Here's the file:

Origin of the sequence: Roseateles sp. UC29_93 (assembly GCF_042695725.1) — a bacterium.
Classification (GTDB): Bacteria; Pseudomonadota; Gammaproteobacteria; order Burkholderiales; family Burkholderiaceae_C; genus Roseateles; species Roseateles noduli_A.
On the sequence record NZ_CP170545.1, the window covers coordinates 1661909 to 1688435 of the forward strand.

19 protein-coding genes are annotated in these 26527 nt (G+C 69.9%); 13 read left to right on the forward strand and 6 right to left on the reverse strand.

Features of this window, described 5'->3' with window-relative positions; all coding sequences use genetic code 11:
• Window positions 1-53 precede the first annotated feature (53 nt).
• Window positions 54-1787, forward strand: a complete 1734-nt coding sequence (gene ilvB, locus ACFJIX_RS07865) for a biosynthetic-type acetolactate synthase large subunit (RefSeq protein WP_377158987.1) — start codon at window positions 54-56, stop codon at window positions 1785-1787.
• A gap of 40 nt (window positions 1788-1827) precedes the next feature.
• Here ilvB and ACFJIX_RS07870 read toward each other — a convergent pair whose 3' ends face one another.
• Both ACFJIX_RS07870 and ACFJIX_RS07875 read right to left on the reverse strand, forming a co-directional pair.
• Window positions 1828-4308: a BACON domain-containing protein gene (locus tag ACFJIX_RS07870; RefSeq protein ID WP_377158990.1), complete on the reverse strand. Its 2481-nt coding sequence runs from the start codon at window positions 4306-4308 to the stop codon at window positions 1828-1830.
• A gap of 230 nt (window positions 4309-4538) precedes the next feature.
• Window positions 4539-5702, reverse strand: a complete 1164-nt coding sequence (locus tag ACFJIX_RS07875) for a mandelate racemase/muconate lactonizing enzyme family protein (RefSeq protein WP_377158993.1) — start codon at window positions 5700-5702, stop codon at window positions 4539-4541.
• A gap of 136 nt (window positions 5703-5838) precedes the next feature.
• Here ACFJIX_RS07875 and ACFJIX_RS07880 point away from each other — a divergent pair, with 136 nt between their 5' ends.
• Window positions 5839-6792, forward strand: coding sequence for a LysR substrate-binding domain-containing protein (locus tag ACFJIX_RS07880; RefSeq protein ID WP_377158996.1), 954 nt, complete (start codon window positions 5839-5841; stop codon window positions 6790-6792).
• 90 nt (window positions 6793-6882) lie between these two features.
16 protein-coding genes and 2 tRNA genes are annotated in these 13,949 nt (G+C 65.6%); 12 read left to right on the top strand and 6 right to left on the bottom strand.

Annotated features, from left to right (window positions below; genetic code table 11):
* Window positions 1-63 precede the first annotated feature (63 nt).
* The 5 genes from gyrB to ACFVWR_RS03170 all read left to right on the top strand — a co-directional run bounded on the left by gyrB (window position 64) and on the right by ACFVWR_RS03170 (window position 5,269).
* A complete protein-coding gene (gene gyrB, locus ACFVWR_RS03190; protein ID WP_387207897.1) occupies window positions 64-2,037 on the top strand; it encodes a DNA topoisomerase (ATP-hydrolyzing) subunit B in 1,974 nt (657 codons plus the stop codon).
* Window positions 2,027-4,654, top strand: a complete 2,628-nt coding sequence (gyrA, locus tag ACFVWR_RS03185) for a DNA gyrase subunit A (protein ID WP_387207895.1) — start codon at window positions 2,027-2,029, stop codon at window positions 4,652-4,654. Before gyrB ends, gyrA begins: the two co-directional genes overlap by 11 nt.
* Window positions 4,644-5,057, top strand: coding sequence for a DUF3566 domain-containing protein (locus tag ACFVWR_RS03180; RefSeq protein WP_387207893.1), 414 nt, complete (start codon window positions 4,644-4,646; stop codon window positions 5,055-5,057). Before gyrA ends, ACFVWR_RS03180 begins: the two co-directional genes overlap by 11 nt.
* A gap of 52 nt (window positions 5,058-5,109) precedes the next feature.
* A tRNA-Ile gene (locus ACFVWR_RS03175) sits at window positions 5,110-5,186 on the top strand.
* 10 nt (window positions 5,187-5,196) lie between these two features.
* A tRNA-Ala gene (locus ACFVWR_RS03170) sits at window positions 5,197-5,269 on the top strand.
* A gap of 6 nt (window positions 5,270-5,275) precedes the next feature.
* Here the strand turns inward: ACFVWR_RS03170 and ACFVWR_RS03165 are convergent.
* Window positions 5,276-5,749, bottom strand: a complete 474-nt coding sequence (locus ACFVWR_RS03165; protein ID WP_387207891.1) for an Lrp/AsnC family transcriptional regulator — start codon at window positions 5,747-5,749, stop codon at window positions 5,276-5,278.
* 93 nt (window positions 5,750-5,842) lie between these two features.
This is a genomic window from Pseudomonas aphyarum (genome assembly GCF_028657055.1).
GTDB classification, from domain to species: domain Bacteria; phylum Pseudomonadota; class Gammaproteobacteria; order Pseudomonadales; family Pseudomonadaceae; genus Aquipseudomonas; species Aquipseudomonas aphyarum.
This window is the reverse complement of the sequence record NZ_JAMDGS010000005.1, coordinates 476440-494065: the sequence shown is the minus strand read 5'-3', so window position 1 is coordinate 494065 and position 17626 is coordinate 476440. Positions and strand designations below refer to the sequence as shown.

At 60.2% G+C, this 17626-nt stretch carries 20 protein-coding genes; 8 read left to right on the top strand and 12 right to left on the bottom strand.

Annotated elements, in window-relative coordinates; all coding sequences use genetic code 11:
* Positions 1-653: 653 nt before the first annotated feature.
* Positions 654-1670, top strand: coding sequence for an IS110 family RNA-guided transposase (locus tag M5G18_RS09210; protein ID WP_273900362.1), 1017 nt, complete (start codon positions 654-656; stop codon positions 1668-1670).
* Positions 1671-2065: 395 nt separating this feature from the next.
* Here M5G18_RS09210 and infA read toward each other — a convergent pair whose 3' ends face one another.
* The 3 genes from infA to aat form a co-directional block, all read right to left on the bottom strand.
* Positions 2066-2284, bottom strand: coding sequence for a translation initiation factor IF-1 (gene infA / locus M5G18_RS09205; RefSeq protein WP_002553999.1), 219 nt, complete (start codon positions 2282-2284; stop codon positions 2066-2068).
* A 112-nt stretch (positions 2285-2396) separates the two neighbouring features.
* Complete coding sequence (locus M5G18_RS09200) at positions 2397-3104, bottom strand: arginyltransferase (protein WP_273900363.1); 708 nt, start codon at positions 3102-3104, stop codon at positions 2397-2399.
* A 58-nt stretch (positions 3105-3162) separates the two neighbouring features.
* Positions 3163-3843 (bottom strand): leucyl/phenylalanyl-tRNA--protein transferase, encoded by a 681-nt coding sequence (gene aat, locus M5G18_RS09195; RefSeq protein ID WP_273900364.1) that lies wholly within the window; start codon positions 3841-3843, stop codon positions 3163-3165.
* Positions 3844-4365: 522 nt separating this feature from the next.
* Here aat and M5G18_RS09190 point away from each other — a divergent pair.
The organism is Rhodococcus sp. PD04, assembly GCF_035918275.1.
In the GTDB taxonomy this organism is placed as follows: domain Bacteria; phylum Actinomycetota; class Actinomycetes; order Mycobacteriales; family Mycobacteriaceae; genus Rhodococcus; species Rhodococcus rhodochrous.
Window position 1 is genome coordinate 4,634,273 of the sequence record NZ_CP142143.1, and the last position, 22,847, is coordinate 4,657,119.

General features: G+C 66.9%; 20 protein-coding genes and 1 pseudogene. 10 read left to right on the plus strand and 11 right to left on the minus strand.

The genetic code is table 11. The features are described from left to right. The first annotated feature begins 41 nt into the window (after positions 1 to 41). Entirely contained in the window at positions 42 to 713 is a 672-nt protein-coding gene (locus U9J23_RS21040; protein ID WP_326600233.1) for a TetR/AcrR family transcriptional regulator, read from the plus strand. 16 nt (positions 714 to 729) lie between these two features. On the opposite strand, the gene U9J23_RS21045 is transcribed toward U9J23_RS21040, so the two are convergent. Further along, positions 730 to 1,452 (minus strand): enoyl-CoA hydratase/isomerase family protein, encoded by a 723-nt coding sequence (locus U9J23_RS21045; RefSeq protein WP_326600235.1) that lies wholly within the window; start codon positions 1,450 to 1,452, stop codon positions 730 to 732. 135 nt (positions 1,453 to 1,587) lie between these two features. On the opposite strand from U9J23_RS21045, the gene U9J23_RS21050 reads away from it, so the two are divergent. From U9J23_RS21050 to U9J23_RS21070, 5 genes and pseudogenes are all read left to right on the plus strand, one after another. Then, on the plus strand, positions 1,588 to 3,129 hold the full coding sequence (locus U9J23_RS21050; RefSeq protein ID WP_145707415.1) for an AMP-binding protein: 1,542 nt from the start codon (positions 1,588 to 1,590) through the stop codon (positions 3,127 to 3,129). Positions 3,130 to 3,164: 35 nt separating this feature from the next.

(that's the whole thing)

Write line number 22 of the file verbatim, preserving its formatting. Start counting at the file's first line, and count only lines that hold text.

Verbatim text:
* A complete protein-coding gene (gene gyrB, locus ACFVWR_RS03190; protein ID WP_387207897.1) occupies window positions 64-2,037 on the top strand; it encodes a DNA topoisomerase (ATP-hydrolyzing) subunit B in 1,974 nt (657 codons plus the stop codon).